|Publication number||US5122277 A|
|Application number||US 07/504,242|
|Publication date||Jun 16, 1992|
|Filing date||Apr 4, 1990|
|Priority date||Apr 4, 1990|
|Publication number||07504242, 504242, US 5122277 A, US 5122277A, US-A-5122277, US5122277 A, US5122277A|
|Inventors||Clifford I. Jones|
|Original Assignee||Jones Clifford I|
|Export Citation||BiBTeX, EndNote, RefMan|
|Patent Citations (12), Referenced by (29), Classifications (5), Legal Events (5)|
|External Links: USPTO, USPTO Assignment, Espacenet|
This invention relates to magnetic conditioning of fluids, and more particularly to using a magnetic field to condition fluids in a flow line.
Magnetic treatment of fluids is a well known means for producing various effects on the fluid. For example, the application of a north magnetic field into a fluid flow line is known to prevent particulate matter from clogging the line.
Magnetic flow line conditioners can be categorized as "uni-polar" or "mono-polar" devices, which attempt to introduce only either a north or south field into the flow line, or as "bi-polar" devices, which introduce both fields. However, research has shown that certain desired results are optimized if only one polarity is introduced. The particular pole used is dictated by the treatment desired. U.S. Pat. Nos. 4,605,498, 4,568,901, and 3,947,533 each discuss various applications of magnetic conditioning for flow lines.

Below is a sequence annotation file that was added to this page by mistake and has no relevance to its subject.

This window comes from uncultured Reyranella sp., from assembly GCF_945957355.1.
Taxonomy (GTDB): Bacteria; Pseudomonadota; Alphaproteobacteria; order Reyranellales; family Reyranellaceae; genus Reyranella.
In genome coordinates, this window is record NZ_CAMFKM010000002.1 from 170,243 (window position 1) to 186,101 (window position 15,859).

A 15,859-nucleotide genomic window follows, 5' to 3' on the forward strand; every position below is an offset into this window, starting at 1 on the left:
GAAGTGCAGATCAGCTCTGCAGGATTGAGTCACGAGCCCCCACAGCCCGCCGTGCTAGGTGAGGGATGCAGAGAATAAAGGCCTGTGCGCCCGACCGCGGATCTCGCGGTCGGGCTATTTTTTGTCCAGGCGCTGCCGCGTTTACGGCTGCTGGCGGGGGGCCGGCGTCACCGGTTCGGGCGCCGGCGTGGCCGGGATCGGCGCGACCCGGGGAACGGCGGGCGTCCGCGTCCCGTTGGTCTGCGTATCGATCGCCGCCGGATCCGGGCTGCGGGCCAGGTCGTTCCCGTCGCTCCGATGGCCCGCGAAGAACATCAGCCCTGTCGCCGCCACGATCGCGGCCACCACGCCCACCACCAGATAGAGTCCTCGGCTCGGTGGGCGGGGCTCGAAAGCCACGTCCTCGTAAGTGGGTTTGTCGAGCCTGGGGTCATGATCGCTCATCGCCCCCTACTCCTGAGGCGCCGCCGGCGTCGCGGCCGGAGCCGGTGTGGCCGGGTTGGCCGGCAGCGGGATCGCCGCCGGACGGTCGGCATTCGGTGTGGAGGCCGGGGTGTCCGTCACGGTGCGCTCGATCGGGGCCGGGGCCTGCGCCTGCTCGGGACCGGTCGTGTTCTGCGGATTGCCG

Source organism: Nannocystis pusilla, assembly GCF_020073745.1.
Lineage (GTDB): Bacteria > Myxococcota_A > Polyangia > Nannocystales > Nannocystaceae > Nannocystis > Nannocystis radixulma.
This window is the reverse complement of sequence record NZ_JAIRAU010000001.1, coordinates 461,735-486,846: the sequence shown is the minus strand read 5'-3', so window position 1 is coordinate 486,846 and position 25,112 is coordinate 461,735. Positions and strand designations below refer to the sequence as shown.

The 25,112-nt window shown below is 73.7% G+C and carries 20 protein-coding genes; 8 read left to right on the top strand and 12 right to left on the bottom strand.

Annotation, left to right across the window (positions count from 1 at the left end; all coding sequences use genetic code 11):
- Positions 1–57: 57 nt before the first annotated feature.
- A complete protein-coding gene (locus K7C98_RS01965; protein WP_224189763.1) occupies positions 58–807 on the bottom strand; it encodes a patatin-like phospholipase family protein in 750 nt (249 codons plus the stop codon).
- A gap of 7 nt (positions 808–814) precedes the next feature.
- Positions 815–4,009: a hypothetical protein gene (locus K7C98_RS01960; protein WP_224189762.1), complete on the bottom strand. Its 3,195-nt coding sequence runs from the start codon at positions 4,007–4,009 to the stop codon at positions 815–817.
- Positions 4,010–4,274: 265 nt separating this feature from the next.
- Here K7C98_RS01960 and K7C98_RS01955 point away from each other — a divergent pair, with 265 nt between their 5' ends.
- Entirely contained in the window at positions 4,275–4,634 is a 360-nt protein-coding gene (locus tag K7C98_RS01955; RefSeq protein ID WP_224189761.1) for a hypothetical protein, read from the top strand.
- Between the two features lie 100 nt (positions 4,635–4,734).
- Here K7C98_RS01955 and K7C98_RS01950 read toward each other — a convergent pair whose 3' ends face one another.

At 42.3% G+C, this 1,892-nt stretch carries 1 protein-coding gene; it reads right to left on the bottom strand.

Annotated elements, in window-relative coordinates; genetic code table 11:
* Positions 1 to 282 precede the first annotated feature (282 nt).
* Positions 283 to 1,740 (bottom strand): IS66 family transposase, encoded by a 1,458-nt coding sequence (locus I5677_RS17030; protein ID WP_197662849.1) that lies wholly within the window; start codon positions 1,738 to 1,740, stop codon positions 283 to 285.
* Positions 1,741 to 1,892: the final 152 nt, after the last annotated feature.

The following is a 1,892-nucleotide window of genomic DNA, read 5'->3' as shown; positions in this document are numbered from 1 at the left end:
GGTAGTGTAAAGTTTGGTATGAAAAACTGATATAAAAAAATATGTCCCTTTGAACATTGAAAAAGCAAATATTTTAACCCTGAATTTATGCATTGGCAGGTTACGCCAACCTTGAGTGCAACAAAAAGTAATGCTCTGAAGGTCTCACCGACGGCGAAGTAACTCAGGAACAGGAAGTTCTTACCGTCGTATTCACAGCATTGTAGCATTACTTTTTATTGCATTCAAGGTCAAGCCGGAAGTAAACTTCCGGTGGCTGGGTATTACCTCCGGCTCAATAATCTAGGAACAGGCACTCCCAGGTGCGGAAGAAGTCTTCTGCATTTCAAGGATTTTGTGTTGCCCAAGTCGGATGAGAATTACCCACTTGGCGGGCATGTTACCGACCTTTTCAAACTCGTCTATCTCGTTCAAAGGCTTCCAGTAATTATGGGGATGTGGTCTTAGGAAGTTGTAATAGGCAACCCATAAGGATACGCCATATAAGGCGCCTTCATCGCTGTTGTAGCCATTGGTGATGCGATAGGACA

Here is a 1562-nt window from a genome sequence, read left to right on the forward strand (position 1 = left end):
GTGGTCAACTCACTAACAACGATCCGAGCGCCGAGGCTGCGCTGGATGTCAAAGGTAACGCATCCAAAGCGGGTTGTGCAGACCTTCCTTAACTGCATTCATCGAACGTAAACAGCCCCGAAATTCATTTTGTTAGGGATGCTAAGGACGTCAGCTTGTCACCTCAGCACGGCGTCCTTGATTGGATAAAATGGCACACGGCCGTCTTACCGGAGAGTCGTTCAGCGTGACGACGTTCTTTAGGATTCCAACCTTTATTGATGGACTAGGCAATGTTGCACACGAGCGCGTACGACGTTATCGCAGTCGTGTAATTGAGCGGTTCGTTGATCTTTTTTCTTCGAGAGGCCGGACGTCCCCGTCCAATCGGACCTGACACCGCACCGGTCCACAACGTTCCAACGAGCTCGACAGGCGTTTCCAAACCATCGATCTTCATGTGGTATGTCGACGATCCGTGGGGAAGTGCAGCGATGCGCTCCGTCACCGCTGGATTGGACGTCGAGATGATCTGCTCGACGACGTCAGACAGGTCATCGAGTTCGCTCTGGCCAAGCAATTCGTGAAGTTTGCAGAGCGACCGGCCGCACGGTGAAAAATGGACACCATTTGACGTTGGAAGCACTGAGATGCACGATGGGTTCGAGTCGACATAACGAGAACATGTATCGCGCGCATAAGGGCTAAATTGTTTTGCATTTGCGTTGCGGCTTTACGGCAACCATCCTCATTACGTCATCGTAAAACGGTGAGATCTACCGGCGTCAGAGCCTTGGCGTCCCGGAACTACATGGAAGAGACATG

The device featured in U.S. Pat. No. 4,605,498 to Kulish, is typical of known devices. That device generally comprises a cylindrical casing surrounding a fluid flow line. The casing holds a plurality of magnet sections arranged to surround a part of the flow line. The strength of the applied magnetic field depends on the strength and mass of the magnet. A problem with existing devices is that they do not optimally transmit the magnetic field from the magnetic source to the fluid in the flow line. A need exists for an improved magnetic conditioner for fluid flow lines that maximizes the field strength available from a given size magnet.
An apparatus and method for conditioning fluid in a flow line. A magnet is placed around a section of the flow line such that one pole, having a desired polarity, is facing the flow line. A magnetically conductive diverter band is placed around the outside of the magnet to form a loop around the magnet and thereby increase the strength of the desired magnetic field in the flow line.
A technical advantage of the invention is that the conditioning effect of the magnet on fluid in a flow line may be intensified in a convenient and simple manner.
FIG. 1 is a cross sectional view of a fluid conditioner installed on a flow line.
FIG. 2 is a cross sectional view of the fluid conditioner of FIG. 1, along section lines A--A.
FIG. 3 is a cross sectional view of a magnet, such as the magnet illustrated in FIGS. 1 and 2, and illustrates the magnetic field lines from that magnet, with no other field influences.
FIG. 4 is a longitudinal cross sectional view of a single magnet surrounding a pipeline, such as illustrated in FIGS. 1 and 2, showing the magnetic field lines.